- A communication policy that outlines how and when you will communicate with students and interact with them in virtual office hours (See Recommendation 3.2: Expectations for Communication)
- Directions to the course Q&A forum (See Recommendation 3.2: Expectations for Communication on why and how to create forum for asking and answering course-related questions)
- Instructions for using any course technology. For prefabricated, customizable orientations to campus-supported tools, see Learn@UW’s student tech modules. You can upload these modules to your Canvas course in order to familiarize students with key technology tools and skills. You might follow your course orientation module with a tech-focused module. (See Recommendation 2.6 Selecting & Explaining Technology)
- A student technology access survey. This sample survey asks students to confirm their access to necessary technology and provides an opening for you to initiate communications with students with particular needs for access. Communicating with students about technology is critical during periods of disruption. You can continue to use this type of non-graded quiz or survey as your course progresses to continue to assess your students’ evolving situations and ability to participate in the course.
- Academic and student support services information. (See Recommendation 2.5: Academic & Learning Support)
- A syllabus quiz that highlights the most important information or most frequently asked questions about your syllabus or course. (For sample questions for a syllabus quiz, see “Using a syllabus quiz to reinforce course expectations” from Portland Community College.)
- Community building activities such as a student self-introduction forum. For broad sample prompts for a self-introduction forum, see this guide to Course Introductions from UNC-Charlotte; a Survey Marketing course at UW-Madison offers a discipline-specific example.
- A course FAQ (Frequently Asked Questions) on Canvas Discussions or Piazza can include answers to questions such as: Can I switch sections? What is the policy on absences? How many grades do you drop? Can you explain my grade? Can you round my grade up? Add questions as they come up over the semester, and remind students to look there for answers.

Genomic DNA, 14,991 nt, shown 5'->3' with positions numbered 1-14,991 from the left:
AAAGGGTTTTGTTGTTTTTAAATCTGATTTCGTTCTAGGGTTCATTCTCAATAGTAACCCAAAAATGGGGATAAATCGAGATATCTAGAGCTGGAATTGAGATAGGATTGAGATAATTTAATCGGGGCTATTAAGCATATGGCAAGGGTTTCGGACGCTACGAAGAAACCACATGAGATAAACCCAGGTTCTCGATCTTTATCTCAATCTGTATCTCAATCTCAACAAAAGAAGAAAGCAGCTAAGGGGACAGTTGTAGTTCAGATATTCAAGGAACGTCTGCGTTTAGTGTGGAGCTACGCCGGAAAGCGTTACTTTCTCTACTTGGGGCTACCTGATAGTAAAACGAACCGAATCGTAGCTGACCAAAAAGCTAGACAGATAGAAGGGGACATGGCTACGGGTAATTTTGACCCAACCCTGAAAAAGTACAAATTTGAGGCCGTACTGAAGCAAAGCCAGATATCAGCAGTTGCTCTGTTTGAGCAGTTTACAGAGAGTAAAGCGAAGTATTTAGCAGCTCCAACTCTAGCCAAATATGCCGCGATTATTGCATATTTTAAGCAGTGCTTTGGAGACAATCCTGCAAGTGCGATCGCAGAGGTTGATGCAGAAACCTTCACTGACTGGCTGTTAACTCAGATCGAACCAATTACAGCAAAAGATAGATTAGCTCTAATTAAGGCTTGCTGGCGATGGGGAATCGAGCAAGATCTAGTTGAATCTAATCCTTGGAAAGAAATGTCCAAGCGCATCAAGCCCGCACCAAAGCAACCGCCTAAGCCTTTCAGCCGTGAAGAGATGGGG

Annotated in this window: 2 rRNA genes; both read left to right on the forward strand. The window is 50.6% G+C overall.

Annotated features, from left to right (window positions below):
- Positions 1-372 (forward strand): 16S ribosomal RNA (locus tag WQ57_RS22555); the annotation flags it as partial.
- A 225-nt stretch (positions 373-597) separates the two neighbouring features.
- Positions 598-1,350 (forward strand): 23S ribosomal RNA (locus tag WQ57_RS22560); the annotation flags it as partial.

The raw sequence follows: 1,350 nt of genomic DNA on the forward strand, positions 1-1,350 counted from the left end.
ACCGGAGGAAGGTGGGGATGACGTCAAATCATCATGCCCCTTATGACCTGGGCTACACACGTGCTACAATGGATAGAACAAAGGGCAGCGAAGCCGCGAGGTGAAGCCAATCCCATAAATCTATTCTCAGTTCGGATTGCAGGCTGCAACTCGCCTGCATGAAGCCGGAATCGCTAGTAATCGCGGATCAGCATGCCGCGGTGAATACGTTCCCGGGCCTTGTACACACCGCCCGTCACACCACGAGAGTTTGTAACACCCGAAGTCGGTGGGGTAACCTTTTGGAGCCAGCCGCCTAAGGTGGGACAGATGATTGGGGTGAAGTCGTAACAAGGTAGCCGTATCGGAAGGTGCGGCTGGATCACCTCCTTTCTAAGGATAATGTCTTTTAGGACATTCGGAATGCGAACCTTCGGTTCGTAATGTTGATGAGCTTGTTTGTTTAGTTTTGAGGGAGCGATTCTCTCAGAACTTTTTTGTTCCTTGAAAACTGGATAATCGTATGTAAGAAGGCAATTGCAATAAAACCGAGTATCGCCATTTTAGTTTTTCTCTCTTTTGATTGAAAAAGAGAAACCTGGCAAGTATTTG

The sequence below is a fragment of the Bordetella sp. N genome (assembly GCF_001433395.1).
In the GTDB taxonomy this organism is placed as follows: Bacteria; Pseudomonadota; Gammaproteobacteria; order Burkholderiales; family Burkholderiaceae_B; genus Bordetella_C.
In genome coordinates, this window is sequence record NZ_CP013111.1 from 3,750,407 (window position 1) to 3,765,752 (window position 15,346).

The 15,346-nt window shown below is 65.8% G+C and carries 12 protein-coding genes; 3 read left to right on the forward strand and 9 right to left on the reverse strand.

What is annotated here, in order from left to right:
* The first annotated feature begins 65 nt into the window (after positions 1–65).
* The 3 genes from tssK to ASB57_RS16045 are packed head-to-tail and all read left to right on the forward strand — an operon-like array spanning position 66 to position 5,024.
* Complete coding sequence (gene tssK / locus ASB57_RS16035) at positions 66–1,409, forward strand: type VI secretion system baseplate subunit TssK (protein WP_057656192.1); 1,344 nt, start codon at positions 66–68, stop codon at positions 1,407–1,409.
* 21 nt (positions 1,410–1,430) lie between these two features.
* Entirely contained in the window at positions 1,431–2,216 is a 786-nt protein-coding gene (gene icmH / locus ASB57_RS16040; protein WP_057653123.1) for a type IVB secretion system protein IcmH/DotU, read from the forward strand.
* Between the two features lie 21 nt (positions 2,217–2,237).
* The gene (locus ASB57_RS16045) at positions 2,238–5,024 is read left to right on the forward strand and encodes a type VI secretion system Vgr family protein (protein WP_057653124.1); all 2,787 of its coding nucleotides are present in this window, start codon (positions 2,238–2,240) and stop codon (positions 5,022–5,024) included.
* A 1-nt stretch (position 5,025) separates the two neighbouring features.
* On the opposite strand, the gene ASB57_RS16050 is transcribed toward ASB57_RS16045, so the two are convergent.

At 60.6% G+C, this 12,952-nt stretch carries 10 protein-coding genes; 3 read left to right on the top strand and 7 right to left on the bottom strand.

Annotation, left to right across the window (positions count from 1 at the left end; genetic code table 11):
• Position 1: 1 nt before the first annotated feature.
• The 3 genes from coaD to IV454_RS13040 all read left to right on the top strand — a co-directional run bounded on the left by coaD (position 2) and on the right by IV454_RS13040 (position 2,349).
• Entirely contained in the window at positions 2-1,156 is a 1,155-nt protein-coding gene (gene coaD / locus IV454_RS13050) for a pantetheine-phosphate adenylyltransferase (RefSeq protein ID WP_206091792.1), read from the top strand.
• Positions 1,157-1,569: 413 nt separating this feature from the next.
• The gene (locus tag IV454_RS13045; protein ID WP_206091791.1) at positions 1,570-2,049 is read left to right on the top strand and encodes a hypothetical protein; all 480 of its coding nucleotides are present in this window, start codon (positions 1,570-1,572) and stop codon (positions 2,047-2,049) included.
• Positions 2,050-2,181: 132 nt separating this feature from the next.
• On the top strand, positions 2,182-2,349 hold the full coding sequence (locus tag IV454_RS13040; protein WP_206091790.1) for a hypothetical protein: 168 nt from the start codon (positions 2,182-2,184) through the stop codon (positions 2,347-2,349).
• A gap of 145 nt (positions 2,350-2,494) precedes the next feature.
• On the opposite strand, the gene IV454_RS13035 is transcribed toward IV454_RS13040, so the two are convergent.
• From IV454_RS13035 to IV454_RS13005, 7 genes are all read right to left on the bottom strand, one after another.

How to create a course orientation module
Course orientation module materials can be created quickly using customizable Canvas templates. L&S offers a series of templates for creating a home page and a template student orientation module. Note that while these templates were created by L&S, they are general templates and structures that can be customized to any course/school/college context. Additional Canvas templates are available from DoIT and the Division of Continuing Studies that include additional home page design, module layouts, and a variety of discussion, quiz, and rubric templates. Before using these templates, check with your School/College since they may have others they recommend you use.
The Division of Continuing Studies offers additional templates, including “Start Here” Course Orientation Module Template pages. To access, self-enroll in this Canvas site and go to Modules to find the Orientation module: https://canvas.wisc.edu/enroll/Y9JR7N
What is this?
An introduction that welcomes students and familiarizes them with the structure of the course as a whole, including the course site, technologies, and other key resources and tools for student success.
Why is this important?
Clear, accessible orientation materials help students get started with minimal frustration. Early positive experiences navigating the course can translate into improved student confidence and trust in the instructor.
Where is this?
Course orientation materials may appear on your Canvas homepage, in an orientation module/Module Zero, or in the syllabus. This is often provided to students before the semester begins. It helps to indicate these resources to students by including a “Read me first” or “Start here” icon or link.
Success Factor 2: Supporting Students
An inclusive learning environment is established when all students are supported in adapting to the structure, schedule, expectations, and technologies used in the course. Supporting students requires thorough communication about how their course is set up, what they have to do, how the course is run administratively, and what resources and services are available to help them succeed.